The Mission of God

Jul 23, 2009

Richard Gotthardt

I’m currently reading an amazing book called The Mission of God by Christopher Wright.  And it’s not just that it’s really thick and makes me feel really smart to carry it around that causes me to like it.  In fact, as weird as this may sound, I spent a couple of hours reading this book the other night and found myself overwhelmed with awe and wonder at our God-the One without peer and without equal.  What is unusual is that this is a theology book- a textbook of sorts- that is building a case (a very strong one) that all of the Bible can be read and understood through the lens of mission.

Here’s how Wright defines our mission: “Our committed participation as God’s people, at God’s invitation and command, in God’s own mission within the history of God’s world for the redemption of God’s creation.” That’s a pretty packed statement, so feel free to read it through a couple of times to let it sink in.  And here is what was such a hugely important reminder to me about it (and more of what he spells out):  The mission belongs to God.  It’s His to initiate, to empower, to lead and direct, to see through to completion, to ensure that the mission is accomplished.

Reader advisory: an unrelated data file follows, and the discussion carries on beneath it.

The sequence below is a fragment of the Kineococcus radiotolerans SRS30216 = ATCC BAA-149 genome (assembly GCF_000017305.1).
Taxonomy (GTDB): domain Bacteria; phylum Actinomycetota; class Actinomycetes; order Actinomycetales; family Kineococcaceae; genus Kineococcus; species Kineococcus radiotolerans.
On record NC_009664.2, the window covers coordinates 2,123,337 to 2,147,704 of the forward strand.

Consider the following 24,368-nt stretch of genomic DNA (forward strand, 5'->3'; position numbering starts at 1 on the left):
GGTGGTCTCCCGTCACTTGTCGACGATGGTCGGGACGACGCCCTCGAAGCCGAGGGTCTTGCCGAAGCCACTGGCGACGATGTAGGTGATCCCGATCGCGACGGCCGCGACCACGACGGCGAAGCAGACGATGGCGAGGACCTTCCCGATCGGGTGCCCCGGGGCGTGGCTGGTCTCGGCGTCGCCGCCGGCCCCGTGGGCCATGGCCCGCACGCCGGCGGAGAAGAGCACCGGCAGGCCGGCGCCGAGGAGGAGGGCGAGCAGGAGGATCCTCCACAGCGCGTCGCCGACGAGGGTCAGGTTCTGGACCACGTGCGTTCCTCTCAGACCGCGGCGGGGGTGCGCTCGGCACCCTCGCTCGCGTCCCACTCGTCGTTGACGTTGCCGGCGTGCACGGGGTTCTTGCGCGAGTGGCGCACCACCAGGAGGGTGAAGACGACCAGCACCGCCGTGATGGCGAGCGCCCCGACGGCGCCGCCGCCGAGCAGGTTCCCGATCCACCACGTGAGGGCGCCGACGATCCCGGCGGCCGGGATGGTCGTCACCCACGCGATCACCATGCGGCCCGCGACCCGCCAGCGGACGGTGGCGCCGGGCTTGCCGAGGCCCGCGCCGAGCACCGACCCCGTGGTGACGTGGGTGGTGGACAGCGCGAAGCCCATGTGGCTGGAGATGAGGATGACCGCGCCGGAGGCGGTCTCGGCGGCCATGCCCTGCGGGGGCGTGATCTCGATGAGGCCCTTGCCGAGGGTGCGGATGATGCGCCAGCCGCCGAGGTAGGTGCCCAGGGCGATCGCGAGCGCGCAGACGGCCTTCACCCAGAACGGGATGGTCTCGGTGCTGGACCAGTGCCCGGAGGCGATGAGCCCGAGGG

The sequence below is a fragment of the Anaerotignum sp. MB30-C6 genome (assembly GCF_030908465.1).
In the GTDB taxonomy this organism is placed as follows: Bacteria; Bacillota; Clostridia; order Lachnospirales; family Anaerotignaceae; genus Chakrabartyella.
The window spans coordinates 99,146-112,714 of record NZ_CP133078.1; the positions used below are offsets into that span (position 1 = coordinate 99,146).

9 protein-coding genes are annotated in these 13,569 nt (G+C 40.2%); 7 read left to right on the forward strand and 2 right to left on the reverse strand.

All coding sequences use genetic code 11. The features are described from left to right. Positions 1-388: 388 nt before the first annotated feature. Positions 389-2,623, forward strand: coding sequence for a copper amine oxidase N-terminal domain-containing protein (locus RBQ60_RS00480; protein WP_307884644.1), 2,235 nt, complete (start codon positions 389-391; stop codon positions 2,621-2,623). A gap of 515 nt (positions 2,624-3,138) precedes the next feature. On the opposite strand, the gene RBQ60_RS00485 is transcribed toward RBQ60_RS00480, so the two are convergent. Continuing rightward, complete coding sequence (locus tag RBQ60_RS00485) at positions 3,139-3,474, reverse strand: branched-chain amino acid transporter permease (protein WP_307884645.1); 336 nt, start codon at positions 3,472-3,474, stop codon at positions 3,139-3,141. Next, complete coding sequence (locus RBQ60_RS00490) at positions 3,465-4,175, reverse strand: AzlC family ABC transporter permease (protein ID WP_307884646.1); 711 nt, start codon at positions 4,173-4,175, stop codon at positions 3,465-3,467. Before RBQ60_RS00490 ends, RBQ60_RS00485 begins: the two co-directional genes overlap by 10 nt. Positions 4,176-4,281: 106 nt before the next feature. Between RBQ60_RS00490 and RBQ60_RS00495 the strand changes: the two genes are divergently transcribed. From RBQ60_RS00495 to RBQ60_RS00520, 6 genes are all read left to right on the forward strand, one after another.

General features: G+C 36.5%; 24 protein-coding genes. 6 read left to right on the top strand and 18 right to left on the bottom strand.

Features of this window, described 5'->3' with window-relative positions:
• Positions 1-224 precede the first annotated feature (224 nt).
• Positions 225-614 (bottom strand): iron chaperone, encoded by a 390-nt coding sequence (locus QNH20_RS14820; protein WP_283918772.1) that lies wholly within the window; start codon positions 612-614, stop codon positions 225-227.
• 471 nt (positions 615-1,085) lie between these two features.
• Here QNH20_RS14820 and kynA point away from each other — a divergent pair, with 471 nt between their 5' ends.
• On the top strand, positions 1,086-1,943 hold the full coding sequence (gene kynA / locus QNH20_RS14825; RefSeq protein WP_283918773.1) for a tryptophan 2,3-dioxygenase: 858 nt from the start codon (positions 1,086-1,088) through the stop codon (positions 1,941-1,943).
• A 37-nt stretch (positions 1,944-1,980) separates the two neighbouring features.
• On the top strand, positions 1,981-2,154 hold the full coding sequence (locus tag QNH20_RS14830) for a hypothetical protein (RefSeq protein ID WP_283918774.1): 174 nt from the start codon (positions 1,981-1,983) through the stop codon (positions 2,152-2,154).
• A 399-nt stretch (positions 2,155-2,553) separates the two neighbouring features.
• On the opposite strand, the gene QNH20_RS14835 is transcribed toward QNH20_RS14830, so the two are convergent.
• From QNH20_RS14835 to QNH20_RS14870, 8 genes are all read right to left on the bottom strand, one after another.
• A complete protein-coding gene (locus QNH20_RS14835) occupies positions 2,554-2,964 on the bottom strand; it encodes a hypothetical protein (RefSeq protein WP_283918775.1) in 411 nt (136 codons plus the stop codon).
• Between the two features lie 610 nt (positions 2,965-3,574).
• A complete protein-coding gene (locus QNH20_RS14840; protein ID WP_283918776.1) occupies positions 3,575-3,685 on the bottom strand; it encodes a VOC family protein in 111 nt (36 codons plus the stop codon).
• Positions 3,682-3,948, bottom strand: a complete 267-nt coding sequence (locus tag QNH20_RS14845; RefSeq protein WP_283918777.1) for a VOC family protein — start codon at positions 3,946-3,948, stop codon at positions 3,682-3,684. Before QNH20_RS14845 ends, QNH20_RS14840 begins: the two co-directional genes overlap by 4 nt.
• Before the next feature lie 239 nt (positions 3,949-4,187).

So often I get myself all twisted up inside because I fear that I’m not doing it right, that I need to be doing it differently, better, more effectively.  And while I do want to be wise and discerning, it’s incredibly freeing to realize that success, in God’s Kingdom, is defined as faithfulness, not fruitfulness.  Bearing fruit is God’s work; remaining faithful and staying connected to Jesus is mine- and He even enables that!  But when I embrace the reality that the success of God’s mission is not a burden I have to carry- even in my little corner of His Kingdom- I am freed up to serve and love and even lead more boldly.  I can take risks, put myself out there, knowing that God is the ultimate “responsible party”.

One other great quote from Wright’s book that I really love, because it reframes mission through a beautiful lens.  First, he reminds us that praise- seeing God for who He is and celebrating Him, worshiping Him- is essential.  “The praise of the church is what energizes and characterizes it for mission, and also serves as the constant reminder that we so much need, that all our mission flows as obedient response to and participation in the prior mission of God.”  And then this: “Mission means inviting all the peoples of the earth to hear the music of God’s future and dance to it today.”  Isn’t that amazing!

Let’s hear that music ourselves… and let’s dance!

Richard’s Ramblings

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